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DPS board vice president reacts to results of investigation into former McAuliffe principal

Auon'tai Anderson said he wants to "turn the page" after the DPS board fired Kurt Dennis as principal of McAuliffe International School.

DENVER — Auon'tai Anderson, vice president of the Denver Public Schools (DPS) Board of Education, said Thursday he wants to move forward and focus on other topics now that the district's investigation into Kurt Dennis, former principal of McAuliffe International School, is complete.

Earlier this week, the attorney for Dennis shared with 9NEWS the results of an investigation into monitored seclusion rooms at McAuliffe. That investigation found there was evidence that the seclusion rooms for students violated DPS policy. It did not, however, back up board members' public claims that students were treated differently based on their race.

"Mr. Dennis has shared his closure letter," Anderson said. "The case is closed into Kurt Dennis. He was fired, he was guilty of what the whistleblowers accused him of and now it's an opportunity for us as a district to turn the page, move forward, and no longer allow this situation to loom over our heads."

Dennis spoke to 9NEWS in March about DPS employees being forced to do weapons pat-downs without proper training and students charged with attempted murder being put back in class. The district decided to fire Dennis in July. His termination was formalized with a school board vote last week.

As the board faced public pressure over Dennis' firing, they turned to new allegations that McAuliffe used a seclusion room for out-of-control students in a way that didn't meet DPS standards.

But the man known as "Brother Jeff" feels differently. Jeff Fard is a community leader in Five Points and the host of Thursday's press conference at the Brother Jeff Cultural Center. But, Fard is something else as well.

"I'm also a parent of a McAuliffe student under Kurt Dennis' leadership," Fard said.

Fard questions why exactly Dennis was dismissed.

"I still believe that Kurt Dennis was fired for being a whistleblower," Fard said.

He believes Dennis was terminated for talking to 9NEWS in March.

"I believe Kurt believed that he was sounding the alarm for safety making a call for putting greater attention on dynamics that people didn't know of," Fard said.

Fard does not support the idea of seclusion rooms. He said that practice is wrong, but he also believes the investigation into Dennis using seclusion rooms is a diversion that only surfaced after the process to fire Dennis was already started.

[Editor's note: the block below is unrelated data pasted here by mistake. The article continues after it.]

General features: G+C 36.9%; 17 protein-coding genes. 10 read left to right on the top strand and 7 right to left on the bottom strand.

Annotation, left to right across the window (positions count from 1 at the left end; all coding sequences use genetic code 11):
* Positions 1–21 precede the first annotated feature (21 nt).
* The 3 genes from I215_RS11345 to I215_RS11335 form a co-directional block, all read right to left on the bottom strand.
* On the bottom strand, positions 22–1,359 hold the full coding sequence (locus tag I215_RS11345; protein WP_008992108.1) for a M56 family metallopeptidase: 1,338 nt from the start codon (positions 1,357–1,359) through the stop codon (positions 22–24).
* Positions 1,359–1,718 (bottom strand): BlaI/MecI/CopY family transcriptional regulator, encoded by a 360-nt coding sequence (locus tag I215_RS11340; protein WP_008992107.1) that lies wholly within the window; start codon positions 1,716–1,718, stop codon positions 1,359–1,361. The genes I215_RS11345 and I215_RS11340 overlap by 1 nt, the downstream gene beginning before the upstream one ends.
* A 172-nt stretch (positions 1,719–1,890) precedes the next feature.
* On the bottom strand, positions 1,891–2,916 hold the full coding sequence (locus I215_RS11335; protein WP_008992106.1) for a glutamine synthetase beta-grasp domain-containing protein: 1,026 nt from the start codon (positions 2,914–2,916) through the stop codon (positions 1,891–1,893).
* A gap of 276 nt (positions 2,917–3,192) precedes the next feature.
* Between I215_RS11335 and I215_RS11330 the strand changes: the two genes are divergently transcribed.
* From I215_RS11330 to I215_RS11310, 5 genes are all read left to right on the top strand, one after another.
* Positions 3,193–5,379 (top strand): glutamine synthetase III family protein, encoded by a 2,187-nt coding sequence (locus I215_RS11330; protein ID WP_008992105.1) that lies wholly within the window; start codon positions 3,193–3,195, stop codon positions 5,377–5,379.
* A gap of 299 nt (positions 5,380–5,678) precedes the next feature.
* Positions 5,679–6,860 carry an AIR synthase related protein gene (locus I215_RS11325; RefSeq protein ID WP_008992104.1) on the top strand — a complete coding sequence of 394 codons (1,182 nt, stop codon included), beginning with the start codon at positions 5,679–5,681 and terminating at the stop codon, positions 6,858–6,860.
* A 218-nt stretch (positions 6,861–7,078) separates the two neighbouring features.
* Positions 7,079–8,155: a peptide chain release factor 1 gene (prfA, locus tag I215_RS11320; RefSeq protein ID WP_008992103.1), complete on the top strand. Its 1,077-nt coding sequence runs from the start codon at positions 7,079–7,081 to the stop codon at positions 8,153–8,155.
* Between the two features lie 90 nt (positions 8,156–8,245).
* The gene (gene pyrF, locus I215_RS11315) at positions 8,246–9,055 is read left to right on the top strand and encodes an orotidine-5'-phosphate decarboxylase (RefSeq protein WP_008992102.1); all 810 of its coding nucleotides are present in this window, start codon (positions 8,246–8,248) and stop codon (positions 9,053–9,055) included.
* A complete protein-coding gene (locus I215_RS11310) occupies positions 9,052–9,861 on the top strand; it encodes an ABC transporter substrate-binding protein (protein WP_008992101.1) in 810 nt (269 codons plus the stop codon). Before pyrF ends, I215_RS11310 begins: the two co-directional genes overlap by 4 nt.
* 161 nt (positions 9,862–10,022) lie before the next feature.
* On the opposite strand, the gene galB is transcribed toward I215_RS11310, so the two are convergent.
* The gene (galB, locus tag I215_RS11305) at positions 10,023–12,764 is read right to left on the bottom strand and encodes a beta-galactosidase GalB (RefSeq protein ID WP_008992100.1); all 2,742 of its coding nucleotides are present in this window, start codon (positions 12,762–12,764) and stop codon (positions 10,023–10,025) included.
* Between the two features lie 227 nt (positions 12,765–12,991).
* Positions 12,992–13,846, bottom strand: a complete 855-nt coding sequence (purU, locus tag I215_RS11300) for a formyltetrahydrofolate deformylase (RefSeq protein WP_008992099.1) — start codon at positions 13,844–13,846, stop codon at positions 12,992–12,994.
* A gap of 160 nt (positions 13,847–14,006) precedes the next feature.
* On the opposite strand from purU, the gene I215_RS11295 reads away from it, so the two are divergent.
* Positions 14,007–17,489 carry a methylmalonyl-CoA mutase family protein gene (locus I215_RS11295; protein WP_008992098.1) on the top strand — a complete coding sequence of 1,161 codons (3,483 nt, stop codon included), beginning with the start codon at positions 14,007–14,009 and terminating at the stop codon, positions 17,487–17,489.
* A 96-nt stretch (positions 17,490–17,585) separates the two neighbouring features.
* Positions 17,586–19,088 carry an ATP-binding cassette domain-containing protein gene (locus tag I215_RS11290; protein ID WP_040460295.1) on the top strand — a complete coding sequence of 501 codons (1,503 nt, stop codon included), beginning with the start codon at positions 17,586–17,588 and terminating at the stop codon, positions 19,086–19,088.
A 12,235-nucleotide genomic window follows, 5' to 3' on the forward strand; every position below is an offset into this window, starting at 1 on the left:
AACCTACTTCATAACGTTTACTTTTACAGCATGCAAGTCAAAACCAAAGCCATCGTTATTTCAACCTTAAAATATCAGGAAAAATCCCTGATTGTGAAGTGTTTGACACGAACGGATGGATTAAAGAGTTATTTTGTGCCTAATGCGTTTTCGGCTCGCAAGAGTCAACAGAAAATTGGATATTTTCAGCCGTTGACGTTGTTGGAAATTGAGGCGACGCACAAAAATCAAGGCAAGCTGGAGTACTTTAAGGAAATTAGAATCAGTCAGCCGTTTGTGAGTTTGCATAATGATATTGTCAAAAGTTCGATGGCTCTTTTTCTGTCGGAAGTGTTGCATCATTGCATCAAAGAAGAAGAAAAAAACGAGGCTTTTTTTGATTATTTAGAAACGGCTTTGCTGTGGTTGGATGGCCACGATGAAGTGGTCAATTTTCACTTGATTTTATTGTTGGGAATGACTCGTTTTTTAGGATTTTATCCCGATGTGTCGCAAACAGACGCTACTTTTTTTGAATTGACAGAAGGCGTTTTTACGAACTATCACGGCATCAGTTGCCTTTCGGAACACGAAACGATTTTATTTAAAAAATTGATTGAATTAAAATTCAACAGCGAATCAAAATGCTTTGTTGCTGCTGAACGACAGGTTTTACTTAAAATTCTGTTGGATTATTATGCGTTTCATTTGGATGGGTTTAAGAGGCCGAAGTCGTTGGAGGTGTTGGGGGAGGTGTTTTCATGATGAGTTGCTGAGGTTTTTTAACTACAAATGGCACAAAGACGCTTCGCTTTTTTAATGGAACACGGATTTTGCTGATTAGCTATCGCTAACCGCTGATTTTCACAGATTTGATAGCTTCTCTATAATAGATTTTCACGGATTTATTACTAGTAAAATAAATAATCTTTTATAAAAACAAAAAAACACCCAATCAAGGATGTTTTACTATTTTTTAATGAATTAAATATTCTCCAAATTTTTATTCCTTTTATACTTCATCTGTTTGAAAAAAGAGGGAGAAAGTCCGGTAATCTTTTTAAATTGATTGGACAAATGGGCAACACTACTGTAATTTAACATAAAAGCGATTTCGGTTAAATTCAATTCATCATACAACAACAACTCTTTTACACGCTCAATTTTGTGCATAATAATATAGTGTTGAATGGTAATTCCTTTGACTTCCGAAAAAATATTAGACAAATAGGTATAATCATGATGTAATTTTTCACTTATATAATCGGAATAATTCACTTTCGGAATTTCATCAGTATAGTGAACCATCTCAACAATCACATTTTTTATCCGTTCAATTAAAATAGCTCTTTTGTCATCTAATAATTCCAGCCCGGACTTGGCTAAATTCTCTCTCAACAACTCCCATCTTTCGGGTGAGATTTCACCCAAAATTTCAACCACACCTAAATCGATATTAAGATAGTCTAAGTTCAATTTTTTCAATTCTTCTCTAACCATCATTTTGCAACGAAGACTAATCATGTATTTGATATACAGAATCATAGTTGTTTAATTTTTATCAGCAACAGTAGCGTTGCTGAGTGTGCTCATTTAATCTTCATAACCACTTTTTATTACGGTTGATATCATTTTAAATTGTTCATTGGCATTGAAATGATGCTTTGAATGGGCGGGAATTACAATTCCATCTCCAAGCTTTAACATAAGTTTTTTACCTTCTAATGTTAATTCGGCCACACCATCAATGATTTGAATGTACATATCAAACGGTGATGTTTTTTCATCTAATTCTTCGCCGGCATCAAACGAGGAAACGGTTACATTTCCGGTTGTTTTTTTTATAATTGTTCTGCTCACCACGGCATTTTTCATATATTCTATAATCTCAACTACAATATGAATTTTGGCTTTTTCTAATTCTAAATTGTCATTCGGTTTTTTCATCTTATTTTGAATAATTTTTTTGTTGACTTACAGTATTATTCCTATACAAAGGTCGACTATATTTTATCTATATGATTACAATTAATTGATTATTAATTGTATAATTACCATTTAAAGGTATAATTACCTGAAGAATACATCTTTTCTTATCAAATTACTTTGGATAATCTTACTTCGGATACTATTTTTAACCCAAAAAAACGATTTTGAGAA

"They got you focusing this way when the problem was are your children, your family members, your administrators safe?" Fard said.

Denver Public Schools' human resources interviewed three students and 24 witnesses for the district investigation. They also looked at emails, meeting notes and Dennis' media interviews.

While the investigation found that Dennis directed school staff to put students in two seclusion rooms without proper supervision, it also found insufficient evidence that Dennis "treated the student complainants or impacted party differently based on their race, color or national origin as it relates to placement in rooms 115 and 121E for the purposes of seclusion."

Anderson maintained Thursday that the district knows of four students involved and said all of them are students of color.

"It goes to that fact that nobody at one point said Mr. Dennis was going through a hallway and saying, 'You, you're coming to this room because of your race,'" Anderson said. "Unfortunately, we have seen a pattern of discrimination, that folks outside of the district have labeled as discrimination when it comes to identifying students with affective needs and also learning differences, particularly at this school."

Fard is African American.

"The initial firing had nothing to do with what DPS is discovering now, but it's also an indictment of the entire system," Fard said.

>Watch the full news conference with Anderson in the video player below: 

David Lane, the attorney for Dennis, said Thursday that Dennis will give Anderson and DPS another chance to talk about the situation in front of a federal judge in early September.

Anderson said that to his knowledge, there are 32 rooms within DPS dedicated for de-escalation and that he has visited several of them and found they were vastly different from what he saw at McAuliffe International School.

"I am committed to reaffirming our policy on banning seclusion. It's very clear that seclusion is banned," Anderson said. "There is no misinterpreting or allowing the reader to interpret their own views on seclusion. It's very clear what is permitted and what's not permitted."

The 33-page report from DPS, which included witness testimony and statements from those impacted, is sealed due to attorney-client privilege.

Investigations by the Denver Police Department and the Colorado Department of Education into what happened at McAuliffe International School are ongoing. Dennis' attorney has said he plans to file a lawsuit over his firing.

When asked if McAuliffe International School is better off without Dennis, Fard said Dennis was successful in establishing academic growth for minority students. 

"Is it better or worse with Kurt Dennis gone? Consistency is gone," Fard said. "McAuliffe is now experiencing what it's like to have inconsistency."

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